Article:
The Jets already were trying to build something sustainable, but they were still missing a long-term answer at quarterback. As soon as they drafted Sam Darnold hope and expectations for this team have soared.
The rookie out of USC still has a lot to prove. But the Jets, and many around the league, believe they have finally found the kind of franchise-leading quarterback who could someday end their Super Bowl drought, which is up to 50 years and counting.
The Jets still have holes on both sides of the ball, and the 21-year-old Darnold has plenty to learn and experience before he’s that type of player and leader. But the energy and “vibe” are different, according to many players, who feel that they can take a big step forward this season.
“The vibe of the team is it seems like everybody knows that we can be something this year,” defensive end Leonard Williams said. “We feel like we can actually take this somewhere this year. Guys are buying in and trying to do their best. Guys aren’t doing the minimum. They’re going out of their way to watch extra film.
“What I like the most is people are bringing people up with them. The vibe is contagious. It gets ingrained in everybody.”
After back-to-back 5-11 finishes - the first season they underachieved and were a disappointment while last year they were more competitive than expected – really have nowhere to go but up.
But the Jets have to finish better, which has been a point of emphasis all summer. The Jets lost five games by seven points or fewer last year and were outscored by 72 points in the fourth quarter. Only the Colts had a worse differential
Owner Christopher Johnson hasn’t put a mandate on making the playoffs for general manager Mike Maccagnan and coach Todd Bowles. Johnson has said he wants to see progress before the Jets go into an offseason when they can take a giant leap toward contending.
The Jets projected to have more than $90 million in salary-cap space and early-round draft picks that they should be able to find a pass rusher, improve their offensive line to protect Darnold and get him more weapons.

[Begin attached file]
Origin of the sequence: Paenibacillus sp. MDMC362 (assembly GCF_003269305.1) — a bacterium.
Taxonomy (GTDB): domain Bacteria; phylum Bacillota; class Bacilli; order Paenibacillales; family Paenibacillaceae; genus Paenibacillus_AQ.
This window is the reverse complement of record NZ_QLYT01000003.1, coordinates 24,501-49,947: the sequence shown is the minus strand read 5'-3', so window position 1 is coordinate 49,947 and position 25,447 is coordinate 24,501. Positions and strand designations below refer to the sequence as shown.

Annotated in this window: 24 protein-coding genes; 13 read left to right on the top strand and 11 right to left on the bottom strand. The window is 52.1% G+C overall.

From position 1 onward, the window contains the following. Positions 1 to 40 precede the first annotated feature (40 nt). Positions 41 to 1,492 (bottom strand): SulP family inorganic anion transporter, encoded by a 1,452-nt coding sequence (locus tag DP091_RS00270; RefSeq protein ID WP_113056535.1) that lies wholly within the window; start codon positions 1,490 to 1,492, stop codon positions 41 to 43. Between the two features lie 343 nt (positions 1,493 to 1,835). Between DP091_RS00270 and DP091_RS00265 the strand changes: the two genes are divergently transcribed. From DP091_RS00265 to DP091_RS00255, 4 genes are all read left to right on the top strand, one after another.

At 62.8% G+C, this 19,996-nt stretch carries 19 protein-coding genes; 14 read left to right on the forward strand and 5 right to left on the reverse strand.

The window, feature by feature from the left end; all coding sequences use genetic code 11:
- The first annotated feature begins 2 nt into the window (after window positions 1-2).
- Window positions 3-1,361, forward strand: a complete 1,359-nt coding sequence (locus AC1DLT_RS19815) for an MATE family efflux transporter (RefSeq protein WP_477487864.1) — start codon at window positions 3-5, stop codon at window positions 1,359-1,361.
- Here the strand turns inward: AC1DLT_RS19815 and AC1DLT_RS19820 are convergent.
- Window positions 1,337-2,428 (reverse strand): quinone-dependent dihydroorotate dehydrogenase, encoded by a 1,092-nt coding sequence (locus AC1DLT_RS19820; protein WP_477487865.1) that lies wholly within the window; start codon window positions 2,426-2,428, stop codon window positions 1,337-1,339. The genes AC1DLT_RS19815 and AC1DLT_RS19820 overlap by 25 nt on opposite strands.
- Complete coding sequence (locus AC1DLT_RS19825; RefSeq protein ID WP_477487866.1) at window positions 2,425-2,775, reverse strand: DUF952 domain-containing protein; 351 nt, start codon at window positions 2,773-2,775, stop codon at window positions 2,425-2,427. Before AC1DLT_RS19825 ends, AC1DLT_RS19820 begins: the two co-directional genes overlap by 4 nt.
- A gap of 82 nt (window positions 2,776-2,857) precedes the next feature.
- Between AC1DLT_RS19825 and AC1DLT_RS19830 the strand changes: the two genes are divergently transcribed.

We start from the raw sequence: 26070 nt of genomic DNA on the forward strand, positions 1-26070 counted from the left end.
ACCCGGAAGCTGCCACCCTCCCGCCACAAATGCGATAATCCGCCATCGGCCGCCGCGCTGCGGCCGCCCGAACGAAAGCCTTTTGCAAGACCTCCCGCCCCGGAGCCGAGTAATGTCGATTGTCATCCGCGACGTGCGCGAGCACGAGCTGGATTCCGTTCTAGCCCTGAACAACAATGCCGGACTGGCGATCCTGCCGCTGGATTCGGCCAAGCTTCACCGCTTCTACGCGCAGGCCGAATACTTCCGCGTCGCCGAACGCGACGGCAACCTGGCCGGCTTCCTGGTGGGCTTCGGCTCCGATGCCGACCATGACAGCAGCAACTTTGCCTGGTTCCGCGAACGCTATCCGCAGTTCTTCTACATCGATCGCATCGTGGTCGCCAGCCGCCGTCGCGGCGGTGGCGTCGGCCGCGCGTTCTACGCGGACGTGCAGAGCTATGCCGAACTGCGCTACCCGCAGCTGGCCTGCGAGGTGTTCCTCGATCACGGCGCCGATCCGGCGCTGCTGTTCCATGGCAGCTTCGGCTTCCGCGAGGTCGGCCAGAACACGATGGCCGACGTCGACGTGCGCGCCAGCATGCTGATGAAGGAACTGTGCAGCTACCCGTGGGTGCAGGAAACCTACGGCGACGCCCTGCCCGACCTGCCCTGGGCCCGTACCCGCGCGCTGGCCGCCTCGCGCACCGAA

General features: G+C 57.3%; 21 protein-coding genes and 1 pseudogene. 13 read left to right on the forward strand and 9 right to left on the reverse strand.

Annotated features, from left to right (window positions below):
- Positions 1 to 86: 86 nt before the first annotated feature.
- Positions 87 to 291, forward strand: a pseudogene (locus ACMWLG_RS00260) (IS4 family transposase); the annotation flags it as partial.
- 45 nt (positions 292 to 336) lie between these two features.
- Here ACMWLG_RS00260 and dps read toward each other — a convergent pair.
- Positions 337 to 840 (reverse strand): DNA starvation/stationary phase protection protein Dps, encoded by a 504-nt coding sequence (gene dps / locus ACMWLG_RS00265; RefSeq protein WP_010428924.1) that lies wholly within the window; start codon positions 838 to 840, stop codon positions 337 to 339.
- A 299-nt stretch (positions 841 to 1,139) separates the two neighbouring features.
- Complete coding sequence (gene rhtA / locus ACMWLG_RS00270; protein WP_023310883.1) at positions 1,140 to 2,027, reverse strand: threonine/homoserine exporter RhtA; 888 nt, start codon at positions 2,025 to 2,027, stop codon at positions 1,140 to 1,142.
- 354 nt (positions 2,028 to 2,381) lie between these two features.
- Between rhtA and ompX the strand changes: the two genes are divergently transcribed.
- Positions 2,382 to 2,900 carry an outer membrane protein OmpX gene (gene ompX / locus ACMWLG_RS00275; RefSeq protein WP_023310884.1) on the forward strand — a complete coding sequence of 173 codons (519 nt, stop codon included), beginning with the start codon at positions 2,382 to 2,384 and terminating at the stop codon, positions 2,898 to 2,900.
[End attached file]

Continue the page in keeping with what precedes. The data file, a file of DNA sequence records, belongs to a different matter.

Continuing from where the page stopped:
But Williams feels the Jets can end their seven-year playoff drought this season.
“We have the belief we’re going somewhere this year,” Williams said. “I love that feeling. We don’t have to wait until next year and years after. We don’t have to listen to what outside people are saying, ‘They need a few more pieces. Maybe next year. Maybe next year.’ We could really do it this year if we wanted to. All it takes is all the guys just being into it.”
This is not all about Darnold. The Jets, whose main free-agent additions were Trumaine Johnson, inside linebacker Avery Williamson, center Spencer Long and receiver Terrelle Pryor, have upgraded their talent and seem to have a better locker room
Outspoken safety Jamal Adams accused players who are no longer on the team of doing “the bare minimum” last year. Two players he may have been referring to are Sheldon Richardson, who was traded to Seattle before last season started, and Muhammed Wilkerson who signed with Green Bay.
For the Jets, it could be a case of addition by subtraction, as well as straight addition.
“We’re further along than last year just overall, as a group, the chemistry of the group,” Josh McCown said. “Everything I think is just growing better. The way we work together is better. The standards we’ve set for one another is better. The talent that we built is better. I think all in all we’re in a good position. That excites us, but we still got to go do it.”
Johnson, a true No. 1 cover corner, will allow Bowles to dial up more safety blitzes from Adams and Marcus Maye. The talented two second-year safeties along with Williams are part of a relatively young core that could be an edge rusher away from being a stout defense.
The offense will go as far as Darnold can take it. He’s shown incredible poise and maturity in the face of all the hype and pressure.
“I’m going to continue to be the same person,” Darnold said. “I’m going to continue to be the person that my parents raised me to be. Nothing is going to change that. Even if the stakes are a little bit higher. Being in the NFL and being able to play this awesome game for a living, it doesn’t change my outlook on life or how I’m going to be as a person.”
But he’s helped change the expectations for the Jets, who hope to have found the quarterback to lead them for the next 12-15 years.
“You feel it for sure,” Williams said. “You hear them (the fans) screaming Sam’s name. You hear them screaming for the Jets and feel the excitement from the fans.
“Sam has been doing a great job. He’s definitely going to be one of those type of quarterbacks one day. Even sooner than later probably because he’s such a professional already. I’m proud of him. I’m proud of the way the team is going. I’m excited.”